14 © 2003 Prentice Hall Business PublishingEconomics: Principles and Tools, 3/e O’Sullivan/Sheffrin How Costly Is It to Reduce Inflation? Some economists argue that if the Fed was credible in its commitment to reduce inflation, the increase in unemployment could be smaller.Some economists argue that if the Fed was credible in its commitment to reduce inflation, the increase in unemployment could be smaller. One complicating factor in measuring the costs of reducing inflation is that the burden of increased unemployment would not be evenly spread across the economy.One complicating factor in measuring the costs of reducing inflation is that the burden of increased unemployment would not be evenly spread across the economy.

15 © 2003 Prentice Hall Business PublishingEconomics: Principles and Tools, 3/e O’Sullivan/Sheffrin Should Monetary Policy Target Only Inflation? A single goal of price stability would enhance credibility, making the private sector more responsive to changes in economic policy.A single goal of price stability would enhance credibility, making the private sector more responsive to changes in economic policy. Economists who object to the Fed’s single goal of price stability point out that automatic fiscal stabilizers are often not sufficient to cushion the economy in the face of shocks.Economists who object to the Fed’s single goal of price stability point out that automatic fiscal stabilizers are often not sufficient to cushion the economy in the face of shocks.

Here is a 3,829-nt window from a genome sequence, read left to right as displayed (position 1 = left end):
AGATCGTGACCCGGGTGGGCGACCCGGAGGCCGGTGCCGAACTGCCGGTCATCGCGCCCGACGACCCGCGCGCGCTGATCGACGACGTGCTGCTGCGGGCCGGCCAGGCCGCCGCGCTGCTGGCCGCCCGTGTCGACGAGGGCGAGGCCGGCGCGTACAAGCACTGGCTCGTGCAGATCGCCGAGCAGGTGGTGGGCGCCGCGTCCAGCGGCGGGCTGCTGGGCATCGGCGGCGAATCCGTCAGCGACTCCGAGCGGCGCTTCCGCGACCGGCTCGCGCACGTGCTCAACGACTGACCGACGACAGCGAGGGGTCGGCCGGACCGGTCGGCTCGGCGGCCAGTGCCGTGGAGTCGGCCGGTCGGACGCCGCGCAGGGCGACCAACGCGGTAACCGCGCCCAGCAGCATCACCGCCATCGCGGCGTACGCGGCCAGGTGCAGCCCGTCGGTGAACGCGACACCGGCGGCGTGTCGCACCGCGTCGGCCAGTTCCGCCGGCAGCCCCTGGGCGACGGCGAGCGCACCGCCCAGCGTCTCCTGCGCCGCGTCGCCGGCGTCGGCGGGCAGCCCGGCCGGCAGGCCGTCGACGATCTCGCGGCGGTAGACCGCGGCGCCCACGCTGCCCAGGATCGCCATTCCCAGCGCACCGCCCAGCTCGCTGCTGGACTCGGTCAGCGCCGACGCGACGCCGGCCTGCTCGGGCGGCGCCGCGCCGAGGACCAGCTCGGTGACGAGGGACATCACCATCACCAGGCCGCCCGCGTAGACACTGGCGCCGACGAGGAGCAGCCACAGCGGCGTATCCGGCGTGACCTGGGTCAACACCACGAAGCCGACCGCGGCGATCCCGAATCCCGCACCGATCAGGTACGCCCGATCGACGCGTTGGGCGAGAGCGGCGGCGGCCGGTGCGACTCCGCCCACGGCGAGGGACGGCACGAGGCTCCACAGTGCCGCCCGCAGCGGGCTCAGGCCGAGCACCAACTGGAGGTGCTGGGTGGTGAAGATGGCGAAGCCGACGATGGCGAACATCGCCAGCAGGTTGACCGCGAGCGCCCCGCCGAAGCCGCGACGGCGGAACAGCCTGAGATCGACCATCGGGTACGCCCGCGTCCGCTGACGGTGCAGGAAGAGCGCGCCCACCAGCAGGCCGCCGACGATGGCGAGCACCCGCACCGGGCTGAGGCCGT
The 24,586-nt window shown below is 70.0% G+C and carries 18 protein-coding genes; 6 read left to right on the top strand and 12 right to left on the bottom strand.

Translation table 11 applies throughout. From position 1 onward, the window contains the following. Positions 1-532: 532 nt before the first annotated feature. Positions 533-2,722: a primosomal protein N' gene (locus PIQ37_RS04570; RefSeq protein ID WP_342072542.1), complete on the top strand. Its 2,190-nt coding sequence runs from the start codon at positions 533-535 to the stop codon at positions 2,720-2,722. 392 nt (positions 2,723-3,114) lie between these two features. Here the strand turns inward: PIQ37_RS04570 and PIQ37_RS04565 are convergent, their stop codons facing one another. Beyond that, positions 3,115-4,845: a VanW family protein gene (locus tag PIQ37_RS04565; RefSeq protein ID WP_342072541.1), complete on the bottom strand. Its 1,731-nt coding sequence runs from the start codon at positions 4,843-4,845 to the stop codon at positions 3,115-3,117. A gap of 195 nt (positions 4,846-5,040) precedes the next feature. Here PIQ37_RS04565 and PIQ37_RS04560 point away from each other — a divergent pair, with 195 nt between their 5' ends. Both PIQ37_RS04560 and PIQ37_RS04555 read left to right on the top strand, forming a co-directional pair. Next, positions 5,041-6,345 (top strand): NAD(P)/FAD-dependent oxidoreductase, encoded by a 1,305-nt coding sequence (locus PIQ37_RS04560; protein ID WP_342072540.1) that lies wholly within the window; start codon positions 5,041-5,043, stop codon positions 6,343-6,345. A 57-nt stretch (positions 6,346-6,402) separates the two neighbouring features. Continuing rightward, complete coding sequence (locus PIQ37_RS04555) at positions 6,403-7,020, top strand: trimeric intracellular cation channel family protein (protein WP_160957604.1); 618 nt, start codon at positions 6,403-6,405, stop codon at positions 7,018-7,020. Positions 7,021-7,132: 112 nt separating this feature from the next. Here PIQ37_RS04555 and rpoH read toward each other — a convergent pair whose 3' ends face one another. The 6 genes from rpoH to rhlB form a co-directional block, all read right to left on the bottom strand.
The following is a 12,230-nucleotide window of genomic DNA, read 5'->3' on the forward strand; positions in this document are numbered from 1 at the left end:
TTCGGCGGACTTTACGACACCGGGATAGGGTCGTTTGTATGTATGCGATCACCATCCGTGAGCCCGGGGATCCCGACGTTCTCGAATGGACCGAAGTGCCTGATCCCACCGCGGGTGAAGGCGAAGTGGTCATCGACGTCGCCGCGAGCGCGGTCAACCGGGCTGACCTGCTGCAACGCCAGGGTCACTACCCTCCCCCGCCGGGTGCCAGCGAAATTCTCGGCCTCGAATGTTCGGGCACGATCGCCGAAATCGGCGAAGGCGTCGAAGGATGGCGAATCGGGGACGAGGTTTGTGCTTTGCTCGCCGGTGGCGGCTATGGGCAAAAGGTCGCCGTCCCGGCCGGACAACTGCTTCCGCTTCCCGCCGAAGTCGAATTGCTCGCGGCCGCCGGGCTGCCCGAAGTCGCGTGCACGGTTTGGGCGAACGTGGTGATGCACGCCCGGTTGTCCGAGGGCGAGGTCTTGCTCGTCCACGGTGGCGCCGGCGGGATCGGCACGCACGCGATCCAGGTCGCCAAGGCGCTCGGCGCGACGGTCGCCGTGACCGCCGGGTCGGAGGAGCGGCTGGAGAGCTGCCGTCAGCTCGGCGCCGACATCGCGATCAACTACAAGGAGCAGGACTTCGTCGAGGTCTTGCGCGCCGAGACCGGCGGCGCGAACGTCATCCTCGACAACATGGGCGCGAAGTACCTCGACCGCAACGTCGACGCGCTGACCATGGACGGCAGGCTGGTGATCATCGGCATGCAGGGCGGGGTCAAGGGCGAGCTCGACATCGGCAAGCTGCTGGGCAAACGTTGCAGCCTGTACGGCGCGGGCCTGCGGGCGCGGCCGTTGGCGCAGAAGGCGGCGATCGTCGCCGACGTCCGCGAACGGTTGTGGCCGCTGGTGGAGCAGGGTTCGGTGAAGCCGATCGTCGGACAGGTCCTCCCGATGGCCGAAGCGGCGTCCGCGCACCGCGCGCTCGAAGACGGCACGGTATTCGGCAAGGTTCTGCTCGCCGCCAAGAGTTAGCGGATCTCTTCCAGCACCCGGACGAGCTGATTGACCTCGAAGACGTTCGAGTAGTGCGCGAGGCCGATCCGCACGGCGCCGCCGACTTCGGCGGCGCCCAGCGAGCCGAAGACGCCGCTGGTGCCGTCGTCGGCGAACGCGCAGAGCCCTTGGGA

16 © 2003 Prentice Hall Business PublishingEconomics: Principles and Tools, 3/e O’Sullivan/Sheffrin Should Monetary Policy Target Only Inflation? “Opportunistic disinflation” is a new phrase about monetary policy that encourages the Fed to take advantage of favorable shocks in the economy in order to accomplish a permanent reduction in inflation without creating excess unemployment.“Opportunistic disinflation” is a new phrase about monetary policy that encourages the Fed to take advantage of favorable shocks in the economy in order to accomplish a permanent reduction in inflation without creating excess unemployment.

17 © 2003 Prentice Hall Business PublishingEconomics: Principles and Tools, 3/e O’Sullivan/Sheffrin Should Tax Policy Be Designed Solely for Growth? The low savings rate in the U.S. economy hurts our long-run growth prospects because our investment spending is limited by our own savings.The low savings rate in the U.S. economy hurts our long-run growth prospects because our investment spending is limited by our own savings. Tax systems which are based on consumption do not penalize individuals who save. Sales taxes in the U.S. and value added taxes abroad are familiar examples of consumption taxes.Tax systems which are based on consumption do not penalize individuals who save. Sales taxes in the U.S. and value added taxes abroad are familiar examples of consumption taxes.